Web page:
Thursday, September 24 2015
“The one thing I knew was that I wanted this record to be a trip. When I go out, I want to give myself up to music. That was the idea for the album.”
If the main motivation whilst making Drone Logic was to take the listener on a hi-fidelity trip for the duration of his debut album, then Daniel Avery emphatically succeeded. From Water Jump’s hypnotic pulse and punch through to the crystalline click of closer Knowing We’ll Be Here via the title track’s elemental acid swirl and New Energy’s take on Neon Lights relocated to a post-midnight cab ride through London, Avery’s debut pushed and pulled at the senses and blurred the boundaries between dance floor and home listening experience. Released on Erol Alkan’s wildly psychedelic Phantasy label, reviews were unanimous in praise: “A mesmerizing debut” (Mixmag); “In a league of its own” (NME); “Exceptional” (The Times); “One of the finest techno albums of the year” (The Quietus); “Underground dance music with this much ambition hasn’t been heard in quite a while” (Resident Advisor); “Avery owns this space” (Pitchfork); “A benchmark for so many other dance albums to aspire to” (Dummy).
Its success has been furthered by the fact that Drone Logic doesn’t really fit expected templates of what a dance record today should sound like. There are no set piece vocals; when voices emerge on tracks, they are invariably disembodied, odd. And as distortion whips across techno-based backing tracks, it splices modern club music with the kind of sounds that forward thinking guitar bands might conjure up. The result is wholly compelling, gloriously transcendent and one that immediately struck a chord with club DJs, from heads of state to the best of the new class.
Coming off the back of his massively lauded FABRICLIVE 66 compilation, many of Drone Logic’s first steps took place from the DJ booth out onto the dancefloor of that very London clubbing institution. Whilst Avery claims that his music is affected by every stop on a relentless tour schedule, one that earned him 32nd position in Resident Advisor’s DJs of 2014 poll, his debut was a record very much conceived in fabric. It seems natural, therefore, for his residency to be taken one step further with Divided Love, a quarterly curated night:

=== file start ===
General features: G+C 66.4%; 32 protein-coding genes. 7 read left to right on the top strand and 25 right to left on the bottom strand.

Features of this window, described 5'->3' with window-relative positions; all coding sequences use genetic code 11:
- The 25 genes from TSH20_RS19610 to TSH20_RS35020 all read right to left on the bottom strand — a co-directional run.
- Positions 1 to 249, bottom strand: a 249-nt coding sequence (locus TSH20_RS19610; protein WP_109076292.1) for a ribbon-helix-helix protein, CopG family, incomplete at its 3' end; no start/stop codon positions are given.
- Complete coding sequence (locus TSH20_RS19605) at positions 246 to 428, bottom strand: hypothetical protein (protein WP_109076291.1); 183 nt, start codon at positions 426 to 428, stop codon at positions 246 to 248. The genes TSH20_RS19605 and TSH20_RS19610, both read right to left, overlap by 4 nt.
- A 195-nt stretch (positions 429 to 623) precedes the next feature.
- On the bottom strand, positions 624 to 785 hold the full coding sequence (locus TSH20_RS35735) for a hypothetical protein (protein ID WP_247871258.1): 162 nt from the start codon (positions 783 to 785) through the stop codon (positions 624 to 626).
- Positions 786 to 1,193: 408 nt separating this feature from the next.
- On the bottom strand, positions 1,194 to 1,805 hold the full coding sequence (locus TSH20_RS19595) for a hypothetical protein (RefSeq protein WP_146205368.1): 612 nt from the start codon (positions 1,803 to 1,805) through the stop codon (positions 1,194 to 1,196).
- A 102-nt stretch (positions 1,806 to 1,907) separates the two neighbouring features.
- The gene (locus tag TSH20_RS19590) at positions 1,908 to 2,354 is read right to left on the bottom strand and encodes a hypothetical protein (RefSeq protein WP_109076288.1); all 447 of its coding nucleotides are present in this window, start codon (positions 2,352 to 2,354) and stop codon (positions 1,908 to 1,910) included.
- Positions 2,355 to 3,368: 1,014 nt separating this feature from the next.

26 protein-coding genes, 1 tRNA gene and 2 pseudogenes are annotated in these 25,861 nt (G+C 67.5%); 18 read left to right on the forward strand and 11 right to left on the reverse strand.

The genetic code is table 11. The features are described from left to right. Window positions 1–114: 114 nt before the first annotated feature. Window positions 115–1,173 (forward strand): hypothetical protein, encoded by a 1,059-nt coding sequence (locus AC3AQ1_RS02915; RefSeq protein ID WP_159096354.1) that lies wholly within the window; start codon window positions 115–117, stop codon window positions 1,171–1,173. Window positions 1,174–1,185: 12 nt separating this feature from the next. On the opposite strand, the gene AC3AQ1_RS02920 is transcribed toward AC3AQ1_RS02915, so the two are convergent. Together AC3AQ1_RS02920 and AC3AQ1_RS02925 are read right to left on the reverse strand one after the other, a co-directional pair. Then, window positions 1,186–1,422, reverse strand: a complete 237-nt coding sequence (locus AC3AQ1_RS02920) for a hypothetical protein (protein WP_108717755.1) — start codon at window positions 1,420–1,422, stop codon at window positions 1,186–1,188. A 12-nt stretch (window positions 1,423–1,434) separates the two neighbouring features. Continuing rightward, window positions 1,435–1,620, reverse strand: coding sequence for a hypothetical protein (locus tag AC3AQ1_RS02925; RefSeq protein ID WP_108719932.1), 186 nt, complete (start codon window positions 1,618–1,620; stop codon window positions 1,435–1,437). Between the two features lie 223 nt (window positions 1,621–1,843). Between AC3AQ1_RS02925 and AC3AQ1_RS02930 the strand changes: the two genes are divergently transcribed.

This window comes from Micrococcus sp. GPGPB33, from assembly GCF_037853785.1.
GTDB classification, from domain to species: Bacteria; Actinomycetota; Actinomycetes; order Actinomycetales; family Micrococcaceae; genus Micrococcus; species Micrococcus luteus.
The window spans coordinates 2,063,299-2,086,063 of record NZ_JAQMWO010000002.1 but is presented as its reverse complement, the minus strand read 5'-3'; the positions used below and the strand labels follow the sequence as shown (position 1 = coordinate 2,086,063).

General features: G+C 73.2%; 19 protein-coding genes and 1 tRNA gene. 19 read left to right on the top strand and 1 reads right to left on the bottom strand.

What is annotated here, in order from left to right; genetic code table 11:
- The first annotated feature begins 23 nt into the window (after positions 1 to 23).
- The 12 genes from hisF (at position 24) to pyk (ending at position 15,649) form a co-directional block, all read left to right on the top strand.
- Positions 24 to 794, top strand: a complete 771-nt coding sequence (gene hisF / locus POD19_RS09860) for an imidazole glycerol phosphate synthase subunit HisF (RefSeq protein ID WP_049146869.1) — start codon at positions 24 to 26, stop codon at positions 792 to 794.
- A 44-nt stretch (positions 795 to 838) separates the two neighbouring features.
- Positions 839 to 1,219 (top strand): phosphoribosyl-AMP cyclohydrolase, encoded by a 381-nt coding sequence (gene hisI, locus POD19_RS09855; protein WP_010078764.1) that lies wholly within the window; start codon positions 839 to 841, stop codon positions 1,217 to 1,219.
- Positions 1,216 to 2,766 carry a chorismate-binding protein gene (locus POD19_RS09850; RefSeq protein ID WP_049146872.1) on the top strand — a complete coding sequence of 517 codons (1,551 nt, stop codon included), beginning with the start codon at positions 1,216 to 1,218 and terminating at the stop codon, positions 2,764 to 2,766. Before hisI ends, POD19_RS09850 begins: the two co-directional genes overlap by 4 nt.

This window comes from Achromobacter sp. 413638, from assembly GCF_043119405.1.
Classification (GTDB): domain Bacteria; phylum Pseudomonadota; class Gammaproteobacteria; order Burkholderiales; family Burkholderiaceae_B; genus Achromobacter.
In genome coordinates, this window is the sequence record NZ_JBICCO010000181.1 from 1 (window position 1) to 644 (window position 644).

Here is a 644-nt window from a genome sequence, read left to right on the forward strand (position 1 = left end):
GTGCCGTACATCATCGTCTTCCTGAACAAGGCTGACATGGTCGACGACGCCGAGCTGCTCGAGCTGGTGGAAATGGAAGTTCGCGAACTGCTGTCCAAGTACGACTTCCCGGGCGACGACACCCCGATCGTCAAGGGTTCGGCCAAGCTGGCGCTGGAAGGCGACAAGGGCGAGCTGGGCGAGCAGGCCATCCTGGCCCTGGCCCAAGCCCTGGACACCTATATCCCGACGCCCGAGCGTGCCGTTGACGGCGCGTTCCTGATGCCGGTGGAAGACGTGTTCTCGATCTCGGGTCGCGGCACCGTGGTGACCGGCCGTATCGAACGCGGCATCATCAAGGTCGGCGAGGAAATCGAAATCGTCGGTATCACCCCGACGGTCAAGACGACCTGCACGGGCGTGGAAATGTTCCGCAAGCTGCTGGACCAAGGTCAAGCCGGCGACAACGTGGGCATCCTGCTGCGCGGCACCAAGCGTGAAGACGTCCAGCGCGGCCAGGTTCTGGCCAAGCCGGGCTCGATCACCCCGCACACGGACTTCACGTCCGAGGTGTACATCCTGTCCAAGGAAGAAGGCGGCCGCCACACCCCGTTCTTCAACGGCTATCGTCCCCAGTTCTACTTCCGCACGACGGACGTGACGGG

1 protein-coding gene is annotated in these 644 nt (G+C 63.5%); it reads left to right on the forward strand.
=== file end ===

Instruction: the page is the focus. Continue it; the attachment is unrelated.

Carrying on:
“fabric is my home and I’m proud to be a resident; the club has been with me from the beginning. Divided Love is about presenting acts who are doing something special…sonic souls, faith affirmers, music for the mind…”
The night, now expanding across Europe and beyond, can be seen as a direct extension of Avery’s new radio show on another of the capital’s underground mainstays, Rinse FM. A chance to push mind-expanding sounds from a myriad of places beyond straightforward club music, it is another platform for Avery to “bring this music together. Something is happening at the moment.”
Culminating the cycle of Drone Logic, and as he begins work on his sophomore record, Daniel Avery expands on his wide reaching world with a carefully curated album of remixes from the artists with whom Avery’s forward facing electronic style shares the deepest affinity. New Energy [Collected Remixes] is an album featuring reworks from Rødhåd to KiNK, Factory Floor to Powell, Silent Servant to Roman Flügel, Perc to Beyond The Wizard’s Sleeve and stands as a testament to the strength of the current state of affairs in electronic music, borne out of one of its most original talents.
Whatever happens next for Avery…that’s going to be the real trip.